The image at the bottom of this post is perfect for me this week.  I seem to have gotten a bite or a scratch a few weeks ago that just kept festering and getting more sore.

 I was watching it, but somewhere along the way, the problem got away from my awareness and created a life of its own. The “problem” for me was that I wasn’t listening to my body, and wasn’t taking my wound seriously until one (Friday) night I showed it to my husband and the alarm bells went off.  “You have to go to the emergency room!”  Not.

The idea of spending a Friday night in the emergency room for what could have become a systemic infection was truly a wake up call, so I put my thinking cap on, and decided to start doing hot compresses and a heating pad all weekend, which helped.  

Well I was able to up-end the potential catastrophe, and it looks like I will live, but not before images of doom danced in front of my eyes.  The problem?  I simply wasn’t taking it seriously enough, precisely because I could withstand the pain.  

Big, big secret is to learn to “lean in” and listen to your body. Specifically listen to what the body is FEELING and needing from you.  This goes for the food we eat, the choices we make for our leisure time, and definitely when we are experiencing an acute issue in the body or mind.

 I have gratefully had plenty of rich experiences of deep listening to my body, and so it has become normal for me to intuitively know what the next best step for healing is, yet I sometimes still wait.  So this begs the question, why exactly do we procrastinate on being proactive with important details about our lives?  In other words, why don’t we even notice the elephant in the room?   

My best guess is because of the inconvenience it represents.  Going to an emergency room would have definitely been an inconvenience.  (And yes, I did finally go to my doctor, who assured me it was not an infection after all).  It is the same reason why we don’t go get tested for Covid when we get a sore throat.  Having Covid would be an inconvenience, but for some, the exposure could mean hospitalization and even death, so why not protect each other and get the test and wear the mask?  It doesn’t make sense.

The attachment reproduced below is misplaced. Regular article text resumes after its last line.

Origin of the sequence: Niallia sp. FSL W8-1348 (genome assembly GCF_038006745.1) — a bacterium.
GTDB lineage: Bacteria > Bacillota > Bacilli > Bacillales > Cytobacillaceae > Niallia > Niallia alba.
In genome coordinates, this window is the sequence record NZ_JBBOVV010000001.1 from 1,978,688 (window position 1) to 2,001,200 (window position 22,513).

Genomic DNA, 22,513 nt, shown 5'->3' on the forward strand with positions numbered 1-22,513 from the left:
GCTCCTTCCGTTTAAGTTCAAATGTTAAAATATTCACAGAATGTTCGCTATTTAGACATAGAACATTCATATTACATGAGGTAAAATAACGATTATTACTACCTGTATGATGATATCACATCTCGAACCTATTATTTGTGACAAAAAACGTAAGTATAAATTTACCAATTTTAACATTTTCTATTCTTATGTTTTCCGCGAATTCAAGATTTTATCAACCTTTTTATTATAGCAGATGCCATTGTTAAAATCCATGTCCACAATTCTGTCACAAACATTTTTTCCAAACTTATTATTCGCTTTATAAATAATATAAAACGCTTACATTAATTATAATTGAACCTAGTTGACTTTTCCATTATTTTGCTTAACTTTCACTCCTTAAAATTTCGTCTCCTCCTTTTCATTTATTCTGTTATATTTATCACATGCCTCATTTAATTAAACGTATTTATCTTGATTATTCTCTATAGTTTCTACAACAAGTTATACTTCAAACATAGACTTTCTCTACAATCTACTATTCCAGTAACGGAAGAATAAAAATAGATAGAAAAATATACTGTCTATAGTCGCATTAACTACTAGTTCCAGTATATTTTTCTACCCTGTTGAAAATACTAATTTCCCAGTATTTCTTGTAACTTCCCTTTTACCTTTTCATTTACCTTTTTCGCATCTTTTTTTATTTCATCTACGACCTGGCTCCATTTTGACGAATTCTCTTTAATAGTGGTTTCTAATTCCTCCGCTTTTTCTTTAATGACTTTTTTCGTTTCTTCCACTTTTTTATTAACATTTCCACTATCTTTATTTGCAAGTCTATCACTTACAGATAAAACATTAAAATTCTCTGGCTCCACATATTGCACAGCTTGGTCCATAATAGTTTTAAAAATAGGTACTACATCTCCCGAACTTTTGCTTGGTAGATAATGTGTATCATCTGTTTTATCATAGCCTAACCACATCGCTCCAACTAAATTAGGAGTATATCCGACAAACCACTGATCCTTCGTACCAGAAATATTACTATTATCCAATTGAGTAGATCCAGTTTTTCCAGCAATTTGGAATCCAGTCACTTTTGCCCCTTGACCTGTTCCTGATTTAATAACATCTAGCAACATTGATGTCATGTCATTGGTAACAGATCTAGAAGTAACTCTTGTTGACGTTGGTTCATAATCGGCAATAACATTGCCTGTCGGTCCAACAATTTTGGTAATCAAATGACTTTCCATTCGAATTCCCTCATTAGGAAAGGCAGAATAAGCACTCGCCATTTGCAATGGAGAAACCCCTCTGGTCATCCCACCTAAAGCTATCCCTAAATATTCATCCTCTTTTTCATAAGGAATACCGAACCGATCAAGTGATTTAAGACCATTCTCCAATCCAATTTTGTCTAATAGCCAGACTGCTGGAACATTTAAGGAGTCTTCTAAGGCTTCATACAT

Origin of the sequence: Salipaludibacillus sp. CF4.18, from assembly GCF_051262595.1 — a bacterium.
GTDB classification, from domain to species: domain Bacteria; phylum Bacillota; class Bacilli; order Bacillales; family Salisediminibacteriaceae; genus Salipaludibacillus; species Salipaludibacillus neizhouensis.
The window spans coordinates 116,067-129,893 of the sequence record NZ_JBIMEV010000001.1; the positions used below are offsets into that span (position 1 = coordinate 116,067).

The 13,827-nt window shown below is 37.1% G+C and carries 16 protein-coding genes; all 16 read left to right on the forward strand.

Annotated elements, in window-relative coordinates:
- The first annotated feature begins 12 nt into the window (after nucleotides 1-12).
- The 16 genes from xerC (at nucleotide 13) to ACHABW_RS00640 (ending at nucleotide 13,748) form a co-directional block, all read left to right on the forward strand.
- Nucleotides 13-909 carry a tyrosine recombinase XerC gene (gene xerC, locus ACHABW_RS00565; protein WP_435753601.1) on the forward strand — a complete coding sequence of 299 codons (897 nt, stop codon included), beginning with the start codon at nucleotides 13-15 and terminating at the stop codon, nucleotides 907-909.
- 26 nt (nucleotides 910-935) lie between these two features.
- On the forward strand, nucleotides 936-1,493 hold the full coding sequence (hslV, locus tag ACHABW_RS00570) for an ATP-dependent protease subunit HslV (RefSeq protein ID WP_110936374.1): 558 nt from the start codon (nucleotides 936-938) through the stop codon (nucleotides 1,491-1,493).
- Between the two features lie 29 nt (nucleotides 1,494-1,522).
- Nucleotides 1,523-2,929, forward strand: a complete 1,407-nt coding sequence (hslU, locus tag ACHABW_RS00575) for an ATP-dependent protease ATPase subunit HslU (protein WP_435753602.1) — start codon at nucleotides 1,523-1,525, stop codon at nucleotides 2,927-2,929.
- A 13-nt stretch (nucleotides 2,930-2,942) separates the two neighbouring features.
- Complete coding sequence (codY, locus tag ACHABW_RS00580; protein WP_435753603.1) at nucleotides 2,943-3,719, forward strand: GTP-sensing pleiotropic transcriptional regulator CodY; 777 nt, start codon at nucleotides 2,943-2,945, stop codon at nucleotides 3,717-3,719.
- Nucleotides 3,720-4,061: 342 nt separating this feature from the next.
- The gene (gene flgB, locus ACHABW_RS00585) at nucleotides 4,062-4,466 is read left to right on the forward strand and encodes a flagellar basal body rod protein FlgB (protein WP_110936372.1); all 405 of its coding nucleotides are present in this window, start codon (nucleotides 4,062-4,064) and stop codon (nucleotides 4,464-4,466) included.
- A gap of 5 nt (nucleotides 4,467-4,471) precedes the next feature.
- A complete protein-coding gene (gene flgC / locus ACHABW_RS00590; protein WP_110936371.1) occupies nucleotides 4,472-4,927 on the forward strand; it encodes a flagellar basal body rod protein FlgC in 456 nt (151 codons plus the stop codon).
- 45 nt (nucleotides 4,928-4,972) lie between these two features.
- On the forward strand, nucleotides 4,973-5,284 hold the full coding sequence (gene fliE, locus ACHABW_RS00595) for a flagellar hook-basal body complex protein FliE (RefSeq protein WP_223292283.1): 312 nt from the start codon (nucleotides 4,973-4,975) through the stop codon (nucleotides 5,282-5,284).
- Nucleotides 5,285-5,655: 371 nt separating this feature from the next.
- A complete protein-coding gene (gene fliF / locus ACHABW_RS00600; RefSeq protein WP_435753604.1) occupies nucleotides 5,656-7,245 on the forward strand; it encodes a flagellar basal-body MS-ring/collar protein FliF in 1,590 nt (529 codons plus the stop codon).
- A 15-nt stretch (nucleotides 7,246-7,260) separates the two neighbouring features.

So I leave you with this thought; How much is your life worth to you?  Really.  And from there, if you knew there were doctors or teachers or coaches or therapists you could go see to truly make your life better, wouldn’t you just want to jump on the opportunity?  The short answer is no.  We take a lot of time, and maybe make some poor decisions along the way, that take us far away from our goals. So I wish you good health, and good sense in taking care of yourself, in both the big decisions, and the little ones.  May we all procrastinate less!  

Our 3rd Annual Alexander Technique Sussmit is next week!Completely free, from October 10-15th on ZOOM. Go to this link to sign up:

Diane Young Sussman

Man flexing bicep, skeleton visible, close-up (Digital Composite)



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